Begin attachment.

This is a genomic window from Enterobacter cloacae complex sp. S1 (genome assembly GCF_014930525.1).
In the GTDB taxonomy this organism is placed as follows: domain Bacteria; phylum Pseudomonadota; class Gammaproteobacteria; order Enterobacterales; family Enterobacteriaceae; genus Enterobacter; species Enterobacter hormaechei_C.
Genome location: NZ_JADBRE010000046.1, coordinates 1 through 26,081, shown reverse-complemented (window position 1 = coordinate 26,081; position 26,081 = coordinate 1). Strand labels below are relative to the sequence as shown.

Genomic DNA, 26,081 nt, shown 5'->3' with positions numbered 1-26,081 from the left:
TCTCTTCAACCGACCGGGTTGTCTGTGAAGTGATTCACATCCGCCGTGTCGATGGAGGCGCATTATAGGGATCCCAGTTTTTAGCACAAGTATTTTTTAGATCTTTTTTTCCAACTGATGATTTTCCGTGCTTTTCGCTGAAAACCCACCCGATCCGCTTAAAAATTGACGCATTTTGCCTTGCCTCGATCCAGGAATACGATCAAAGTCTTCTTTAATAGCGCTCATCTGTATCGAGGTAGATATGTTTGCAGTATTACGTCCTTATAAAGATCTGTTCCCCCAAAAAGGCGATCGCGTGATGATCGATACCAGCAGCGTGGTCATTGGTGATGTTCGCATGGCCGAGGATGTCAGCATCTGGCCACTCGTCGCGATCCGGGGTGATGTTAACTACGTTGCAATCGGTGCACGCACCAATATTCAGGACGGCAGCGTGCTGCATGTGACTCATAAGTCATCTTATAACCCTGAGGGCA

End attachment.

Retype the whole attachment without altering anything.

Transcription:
This is a genomic window from Enterobacter cloacae complex sp. S1 (genome assembly GCF_014930525.1).
In the GTDB taxonomy this organism is placed as follows: domain Bacteria; phylum Pseudomonadota; class Gammaproteobacteria; order Enterobacterales; family Enterobacteriaceae; genus Enterobacter; species Enterobacter hormaechei_C.
Genome location: NZ_JADBRE010000046.1, coordinates 1 through 26,081, shown reverse-complemented (window position 1 = coordinate 26,081; position 26,081 = coordinate 1). Strand labels below are relative to the sequence as shown.

Genomic DNA, 26,081 nt, shown 5'->3' with positions numbered 1-26,081 from the left:
TCTCTTCAACCGACCGGGTTGTCTGTGAAGTGATTCACATCCGCCGTGTCGATGGAGGCGCATTATAGGGATCCCAGTTTTTAGCACAAGTATTTTTTAGATCTTTTTTTCCAACTGATGATTTTCCGTGCTTTTCGCTGAAAACCCACCCGATCCGCTTAAAAATTGACGCATTTTGCCTTGCCTCGATCCAGGAATACGATCAAAGTCTTCTTTAATAGCGCTCATCTGTATCGAGGTAGATATGTTTGCAGTATTACGTCCTTATAAAGATCTGTTCCCCCAAAAAGGCGATCGCGTGATGATCGATACCAGCAGCGTGGTCATTGGTGATGTTCGCATGGCCGAGGATGTCAGCATCTGGCCACTCGTCGCGATCCGGGGTGATGTTAACTACGTTGCAATCGGTGCACGCACCAATATTCAGGACGGCAGCGTGCTGCATGTGACTCATAAGTCATCTTATAACCCTGAGGGCA